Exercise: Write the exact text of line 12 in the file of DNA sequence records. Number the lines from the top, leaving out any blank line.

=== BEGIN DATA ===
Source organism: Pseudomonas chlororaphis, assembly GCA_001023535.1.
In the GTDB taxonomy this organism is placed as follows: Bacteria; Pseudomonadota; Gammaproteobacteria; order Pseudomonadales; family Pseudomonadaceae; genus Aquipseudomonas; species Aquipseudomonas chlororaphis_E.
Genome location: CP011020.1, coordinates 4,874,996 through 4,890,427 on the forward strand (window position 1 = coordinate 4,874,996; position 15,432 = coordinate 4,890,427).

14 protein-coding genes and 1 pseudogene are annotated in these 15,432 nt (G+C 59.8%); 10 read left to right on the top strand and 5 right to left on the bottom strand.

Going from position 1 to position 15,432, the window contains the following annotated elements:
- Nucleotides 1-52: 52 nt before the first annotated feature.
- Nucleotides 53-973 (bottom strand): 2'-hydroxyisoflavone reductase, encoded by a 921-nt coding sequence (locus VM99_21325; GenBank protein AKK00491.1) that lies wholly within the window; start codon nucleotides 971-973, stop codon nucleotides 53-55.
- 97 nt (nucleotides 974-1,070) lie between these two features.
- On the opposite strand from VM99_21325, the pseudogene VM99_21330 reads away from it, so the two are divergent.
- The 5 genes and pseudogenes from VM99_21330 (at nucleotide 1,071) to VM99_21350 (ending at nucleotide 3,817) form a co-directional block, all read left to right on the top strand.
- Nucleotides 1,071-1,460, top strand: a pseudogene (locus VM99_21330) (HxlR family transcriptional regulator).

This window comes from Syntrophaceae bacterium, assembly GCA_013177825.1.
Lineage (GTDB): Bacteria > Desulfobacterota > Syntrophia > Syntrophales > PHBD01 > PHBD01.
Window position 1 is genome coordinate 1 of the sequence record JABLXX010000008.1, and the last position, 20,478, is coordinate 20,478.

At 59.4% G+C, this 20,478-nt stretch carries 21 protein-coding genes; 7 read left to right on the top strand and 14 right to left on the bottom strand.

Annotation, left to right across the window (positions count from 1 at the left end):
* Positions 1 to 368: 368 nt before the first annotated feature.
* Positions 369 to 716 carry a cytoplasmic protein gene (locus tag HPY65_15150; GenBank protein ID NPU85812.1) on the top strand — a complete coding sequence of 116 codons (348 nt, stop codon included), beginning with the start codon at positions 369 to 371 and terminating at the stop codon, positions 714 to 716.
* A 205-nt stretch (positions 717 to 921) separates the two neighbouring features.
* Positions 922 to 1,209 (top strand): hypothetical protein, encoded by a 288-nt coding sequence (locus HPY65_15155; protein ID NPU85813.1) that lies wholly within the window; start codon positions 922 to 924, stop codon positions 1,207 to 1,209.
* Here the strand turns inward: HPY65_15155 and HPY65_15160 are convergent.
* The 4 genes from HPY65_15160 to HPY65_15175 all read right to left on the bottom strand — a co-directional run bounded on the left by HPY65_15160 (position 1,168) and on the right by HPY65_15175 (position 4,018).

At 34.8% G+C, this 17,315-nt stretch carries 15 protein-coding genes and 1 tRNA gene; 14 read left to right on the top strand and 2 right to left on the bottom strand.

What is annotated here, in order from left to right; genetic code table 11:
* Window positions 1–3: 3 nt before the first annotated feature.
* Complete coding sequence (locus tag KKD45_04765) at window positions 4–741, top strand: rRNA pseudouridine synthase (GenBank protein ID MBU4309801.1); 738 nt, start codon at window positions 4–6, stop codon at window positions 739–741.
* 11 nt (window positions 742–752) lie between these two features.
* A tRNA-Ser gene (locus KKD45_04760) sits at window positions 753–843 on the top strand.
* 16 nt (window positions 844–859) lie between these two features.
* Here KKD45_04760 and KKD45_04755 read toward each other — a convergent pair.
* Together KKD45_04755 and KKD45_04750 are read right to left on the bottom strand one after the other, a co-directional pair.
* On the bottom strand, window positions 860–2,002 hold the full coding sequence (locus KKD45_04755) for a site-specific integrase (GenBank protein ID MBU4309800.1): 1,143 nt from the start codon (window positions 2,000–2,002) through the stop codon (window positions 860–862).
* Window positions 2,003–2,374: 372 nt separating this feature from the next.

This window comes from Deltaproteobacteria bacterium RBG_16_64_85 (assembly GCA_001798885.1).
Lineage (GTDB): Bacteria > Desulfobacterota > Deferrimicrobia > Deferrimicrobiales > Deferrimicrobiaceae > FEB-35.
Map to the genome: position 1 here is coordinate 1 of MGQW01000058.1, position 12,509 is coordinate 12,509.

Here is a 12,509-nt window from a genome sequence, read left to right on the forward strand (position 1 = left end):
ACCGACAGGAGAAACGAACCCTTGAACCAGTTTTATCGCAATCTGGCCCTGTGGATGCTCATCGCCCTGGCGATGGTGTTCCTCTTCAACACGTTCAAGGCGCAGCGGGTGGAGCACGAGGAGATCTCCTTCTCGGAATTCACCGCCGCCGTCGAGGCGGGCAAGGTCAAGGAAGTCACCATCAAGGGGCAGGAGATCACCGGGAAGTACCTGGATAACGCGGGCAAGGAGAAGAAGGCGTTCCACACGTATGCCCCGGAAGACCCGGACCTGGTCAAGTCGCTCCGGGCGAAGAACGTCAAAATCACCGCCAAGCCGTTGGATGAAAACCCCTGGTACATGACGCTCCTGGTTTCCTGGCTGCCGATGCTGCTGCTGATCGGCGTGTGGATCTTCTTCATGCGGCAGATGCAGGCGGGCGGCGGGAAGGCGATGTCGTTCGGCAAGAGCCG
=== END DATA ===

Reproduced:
This window comes from Syntrophaceae bacterium, assembly GCA_013177825.1.